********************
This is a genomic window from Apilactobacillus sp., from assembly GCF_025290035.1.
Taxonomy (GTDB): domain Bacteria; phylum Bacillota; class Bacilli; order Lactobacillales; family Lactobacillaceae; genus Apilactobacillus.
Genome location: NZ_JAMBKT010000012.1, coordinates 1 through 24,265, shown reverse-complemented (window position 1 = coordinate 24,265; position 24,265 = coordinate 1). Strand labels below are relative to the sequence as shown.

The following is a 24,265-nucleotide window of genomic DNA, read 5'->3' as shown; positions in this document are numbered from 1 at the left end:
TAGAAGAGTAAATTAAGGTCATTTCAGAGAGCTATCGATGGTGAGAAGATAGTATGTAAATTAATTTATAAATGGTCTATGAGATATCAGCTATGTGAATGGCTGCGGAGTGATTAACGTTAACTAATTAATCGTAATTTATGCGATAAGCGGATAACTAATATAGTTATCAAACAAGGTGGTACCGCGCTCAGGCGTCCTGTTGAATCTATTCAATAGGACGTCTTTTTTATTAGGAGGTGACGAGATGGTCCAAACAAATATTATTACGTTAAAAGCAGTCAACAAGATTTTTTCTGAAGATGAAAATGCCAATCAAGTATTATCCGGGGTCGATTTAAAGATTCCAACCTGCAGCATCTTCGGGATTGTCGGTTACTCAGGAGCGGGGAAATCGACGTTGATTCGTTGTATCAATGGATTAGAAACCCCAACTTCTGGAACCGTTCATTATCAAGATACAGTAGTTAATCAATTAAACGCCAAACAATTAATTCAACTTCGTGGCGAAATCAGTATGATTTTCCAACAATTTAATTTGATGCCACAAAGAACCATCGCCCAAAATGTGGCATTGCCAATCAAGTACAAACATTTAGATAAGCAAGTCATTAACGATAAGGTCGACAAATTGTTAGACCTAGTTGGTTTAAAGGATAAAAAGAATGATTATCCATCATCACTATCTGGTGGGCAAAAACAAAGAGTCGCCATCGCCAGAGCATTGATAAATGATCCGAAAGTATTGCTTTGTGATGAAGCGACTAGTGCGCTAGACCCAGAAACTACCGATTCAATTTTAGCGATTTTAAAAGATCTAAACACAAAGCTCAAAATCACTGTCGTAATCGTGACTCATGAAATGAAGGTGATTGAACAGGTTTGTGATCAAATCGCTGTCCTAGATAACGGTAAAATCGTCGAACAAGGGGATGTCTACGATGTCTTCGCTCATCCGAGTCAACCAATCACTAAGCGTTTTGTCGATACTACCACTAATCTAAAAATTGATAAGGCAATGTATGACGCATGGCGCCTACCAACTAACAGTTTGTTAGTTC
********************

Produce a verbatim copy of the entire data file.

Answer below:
This is a genomic window from Apilactobacillus sp., from assembly GCF_025290035.1.
Taxonomy (GTDB): domain Bacteria; phylum Bacillota; class Bacilli; order Lactobacillales; family Lactobacillaceae; genus Apilactobacillus.
Genome location: NZ_JAMBKT010000012.1, coordinates 1 through 24,265, shown reverse-complemented (window position 1 = coordinate 24,265; position 24,265 = coordinate 1). Strand labels below are relative to the sequence as shown.

The following is a 24,265-nucleotide window of genomic DNA, read 5'->3' as shown; positions in this document are numbered from 1 at the left end:
TAGAAGAGTAAATTAAGGTCATTTCAGAGAGCTATCGATGGTGAGAAGATAGTATGTAAATTAATTTATAAATGGTCTATGAGATATCAGCTATGTGAATGGCTGCGGAGTGATTAACGTTAACTAATTAATCGTAATTTATGCGATAAGCGGATAACTAATATAGTTATCAAACAAGGTGGTACCGCGCTCAGGCGTCCTGTTGAATCTATTCAATAGGACGTCTTTTTTATTAGGAGGTGACGAGATGGTCCAAACAAATATTATTACGTTAAAAGCAGTCAACAAGATTTTTTCTGAAGATGAAAATGCCAATCAAGTATTATCCGGGGTCGATTTAAAGATTCCAACCTGCAGCATCTTCGGGATTGTCGGTTACTCAGGAGCGGGGAAATCGACGTTGATTCGTTGTATCAATGGATTAGAAACCCCAACTTCTGGAACCGTTCATTATCAAGATACAGTAGTTAATCAATTAAACGCCAAACAATTAATTCAACTTCGTGGCGAAATCAGTATGATTTTCCAACAATTTAATTTGATGCCACAAAGAACCATCGCCCAAAATGTGGCATTGCCAATCAAGTACAAACATTTAGATAAGCAAGTCATTAACGATAAGGTCGACAAATTGTTAGACCTAGTTGGTTTAAAGGATAAAAAGAATGATTATCCATCATCACTATCTGGTGGGCAAAAACAAAGAGTCGCCATCGCCAGAGCATTGATAAATGATCCGAAAGTATTGCTTTGTGATGAAGCGACTAGTGCGCTAGACCCAGAAACTACCGATTCAATTTTAGCGATTTTAAAAGATCTAAACACAAAGCTCAAAATCACTGTCGTAATCGTGACTCATGAAATGAAGGTGATTGAACAGGTTTGTGATCAAATCGCTGTCCTAGATAACGGTAAAATCGTCGAACAAGGGGATGTCTACGATGTCTTCGCTCATCCGAGTCAACCAATCACTAAGCGTTTTGTCGATACTACCACTAATCTAAAAATTGATAAGGCAATGTATGACGCATGGCGCCTACCAACTAACAGTTTGTTAGTTC